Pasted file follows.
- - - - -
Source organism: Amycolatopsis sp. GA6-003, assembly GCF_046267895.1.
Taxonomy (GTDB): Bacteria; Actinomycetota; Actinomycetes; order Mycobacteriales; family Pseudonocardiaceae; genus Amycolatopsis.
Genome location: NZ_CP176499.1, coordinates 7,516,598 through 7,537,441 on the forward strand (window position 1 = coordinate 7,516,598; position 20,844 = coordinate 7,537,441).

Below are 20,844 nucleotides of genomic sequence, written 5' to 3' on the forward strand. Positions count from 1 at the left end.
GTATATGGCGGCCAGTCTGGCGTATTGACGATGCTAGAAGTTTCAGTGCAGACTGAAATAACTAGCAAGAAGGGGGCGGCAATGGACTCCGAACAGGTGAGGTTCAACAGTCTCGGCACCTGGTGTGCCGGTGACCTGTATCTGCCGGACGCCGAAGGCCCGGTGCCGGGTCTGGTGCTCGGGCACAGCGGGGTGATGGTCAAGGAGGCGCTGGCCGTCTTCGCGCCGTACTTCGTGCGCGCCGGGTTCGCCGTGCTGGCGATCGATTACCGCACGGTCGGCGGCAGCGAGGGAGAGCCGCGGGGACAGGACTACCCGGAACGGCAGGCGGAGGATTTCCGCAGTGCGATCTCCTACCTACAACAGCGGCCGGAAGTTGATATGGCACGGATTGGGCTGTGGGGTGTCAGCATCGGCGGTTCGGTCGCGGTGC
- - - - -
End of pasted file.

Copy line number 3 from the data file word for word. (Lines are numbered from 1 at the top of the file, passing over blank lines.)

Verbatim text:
Genome location: NZ_CP176499.1, coordinates 7,516,598 through 7,537,441 on the forward strand (window position 1 = coordinate 7,516,598; position 20,844 = coordinate 7,537,441).